5 productivity timers for locking focus and doing more

Written on 
February 17, 2020

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Knowing the clock is running can have a powerful effect on our productivity – helping us lock focus as we feel directly accountable for each passing moment. But the benefits of using a productivity timer go well beyond that: helping us document and understand our progress, provide intrinsic motivation to push harder, and add protective against burnout. So what are the best productivity timers to help get you there?

What are the benefits of productivity timers?

Whatever your preferred time management technique, productivity timers are an invaluable tool for helping you stick to them and check your efforts are actually paying off. They provide simple structure and pressure to help us complete tasks in less time. But a good productivity timer can also provide a wealth of insight into how you work, helping you refine and improve your processes to become more effective.

Among other benefits, a good productivity timer can help you:  

  • Immediately lock focus on tasks
  • Take well-paced productive breaks
  • Appreciate what you have achieved
  • Understand how long different tasks take
  • Assess the quality of your focus
  • Gauge your productive performance over time
  • Provide motivation to exceed past performance
  • Reveal tasks and processes holding you back

Of course, not all productivity timers are able to provide all of these benefits. Finding the right timer will depend on how you structure your time, what level of insight and control you’re after, and what you want to gain from productivity tracking.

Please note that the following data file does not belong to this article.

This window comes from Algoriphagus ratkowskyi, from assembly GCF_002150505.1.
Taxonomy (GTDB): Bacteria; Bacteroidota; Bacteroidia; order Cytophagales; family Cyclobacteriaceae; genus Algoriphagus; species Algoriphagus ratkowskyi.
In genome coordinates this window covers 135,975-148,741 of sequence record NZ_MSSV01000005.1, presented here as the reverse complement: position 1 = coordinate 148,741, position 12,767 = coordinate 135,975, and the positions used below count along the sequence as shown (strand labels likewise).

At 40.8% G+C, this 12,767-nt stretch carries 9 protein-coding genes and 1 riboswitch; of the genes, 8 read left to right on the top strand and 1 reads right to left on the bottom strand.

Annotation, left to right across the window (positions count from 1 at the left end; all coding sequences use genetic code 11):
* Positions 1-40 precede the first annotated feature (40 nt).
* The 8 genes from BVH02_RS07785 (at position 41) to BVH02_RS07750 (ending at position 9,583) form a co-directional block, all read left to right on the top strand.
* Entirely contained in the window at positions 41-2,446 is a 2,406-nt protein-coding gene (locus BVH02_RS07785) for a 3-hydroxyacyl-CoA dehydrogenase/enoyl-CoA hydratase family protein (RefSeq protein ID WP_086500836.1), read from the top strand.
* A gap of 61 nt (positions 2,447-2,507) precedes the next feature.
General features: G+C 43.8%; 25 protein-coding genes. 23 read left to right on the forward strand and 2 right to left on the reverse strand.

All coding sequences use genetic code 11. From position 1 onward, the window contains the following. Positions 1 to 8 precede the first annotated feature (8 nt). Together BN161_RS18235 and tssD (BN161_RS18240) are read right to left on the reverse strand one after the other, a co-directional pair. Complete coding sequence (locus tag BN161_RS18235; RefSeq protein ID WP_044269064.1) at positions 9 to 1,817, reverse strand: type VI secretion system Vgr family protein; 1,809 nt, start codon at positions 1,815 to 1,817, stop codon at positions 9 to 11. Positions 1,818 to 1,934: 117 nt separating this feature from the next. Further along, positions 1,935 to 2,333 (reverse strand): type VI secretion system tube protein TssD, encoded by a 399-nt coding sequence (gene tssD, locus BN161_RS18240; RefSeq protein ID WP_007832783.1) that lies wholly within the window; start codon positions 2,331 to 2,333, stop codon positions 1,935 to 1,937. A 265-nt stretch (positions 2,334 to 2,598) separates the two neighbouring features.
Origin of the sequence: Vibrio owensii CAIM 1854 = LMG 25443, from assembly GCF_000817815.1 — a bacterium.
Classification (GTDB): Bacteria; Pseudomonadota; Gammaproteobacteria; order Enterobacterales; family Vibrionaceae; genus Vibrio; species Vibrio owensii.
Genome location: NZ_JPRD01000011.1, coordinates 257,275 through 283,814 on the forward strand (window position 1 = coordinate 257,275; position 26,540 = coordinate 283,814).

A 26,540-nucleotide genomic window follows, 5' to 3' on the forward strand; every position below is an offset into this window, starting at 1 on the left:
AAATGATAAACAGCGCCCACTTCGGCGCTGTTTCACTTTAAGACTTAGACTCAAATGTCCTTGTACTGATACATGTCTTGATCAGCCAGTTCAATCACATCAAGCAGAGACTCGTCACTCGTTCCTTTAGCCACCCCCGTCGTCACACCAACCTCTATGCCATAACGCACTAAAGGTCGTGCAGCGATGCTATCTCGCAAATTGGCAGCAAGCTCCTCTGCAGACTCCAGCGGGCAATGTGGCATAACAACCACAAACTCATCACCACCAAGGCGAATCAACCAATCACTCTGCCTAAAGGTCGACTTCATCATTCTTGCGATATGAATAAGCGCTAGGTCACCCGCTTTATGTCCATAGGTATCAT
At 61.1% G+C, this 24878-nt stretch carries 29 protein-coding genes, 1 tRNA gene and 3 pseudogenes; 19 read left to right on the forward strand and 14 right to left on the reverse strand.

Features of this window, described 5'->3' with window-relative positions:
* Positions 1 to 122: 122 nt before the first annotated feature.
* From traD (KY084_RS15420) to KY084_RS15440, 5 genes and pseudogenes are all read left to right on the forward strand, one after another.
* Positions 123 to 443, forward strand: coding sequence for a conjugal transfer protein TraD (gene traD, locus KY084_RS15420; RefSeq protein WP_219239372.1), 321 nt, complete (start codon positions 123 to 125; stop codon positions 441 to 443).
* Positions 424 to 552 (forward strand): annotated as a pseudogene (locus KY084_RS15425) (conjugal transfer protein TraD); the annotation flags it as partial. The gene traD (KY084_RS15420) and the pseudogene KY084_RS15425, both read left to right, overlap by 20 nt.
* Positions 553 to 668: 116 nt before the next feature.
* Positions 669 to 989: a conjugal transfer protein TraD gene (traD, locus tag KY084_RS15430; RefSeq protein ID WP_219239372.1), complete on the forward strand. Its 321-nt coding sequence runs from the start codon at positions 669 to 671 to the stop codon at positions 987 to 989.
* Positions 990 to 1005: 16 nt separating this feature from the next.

5 productivity timer examples

While offering just a snapshot of the productivity timer market, these five best-in-class examples showcase the range of different approaches and levels of sophistication out there.

Pomodoro Tracker – for quick, easy focus

The Pomodoro Technique is a highly popular approach to time management, praised for its instant accessibility. It’s ideal for those who are completely unsure of how to structure their time or struggle to focus. The premise is simple: set yourself 25 minutes to crack on with a task, followed by a five-minute break – and repeat. Using small, manageable chunks of time you can trick yourself into staying focused for long stretches of time.

Pomodoro Tracker is a good option for those who want to see what the fuss is about without subscribing to anything. It offers a basic manual time tracker to count down 25-minute increments; just click the button to start your timer and type in notes of what you did on once your time is up. It also provides a very basic leader board on completed user “pomodoros” – useful to some, irrelevant gamification for others.

Be Focused – for structuring your progress

Be Focused adds an organizational layer onto basic Pomodoro timers. Instead of just starting a blank unit of time, it builds in a to-do list format to help you stay conscious of what you’re working on. Just add what you need to do, prioritize what’s important and start the timer next to that task when you’re ready to start work on it.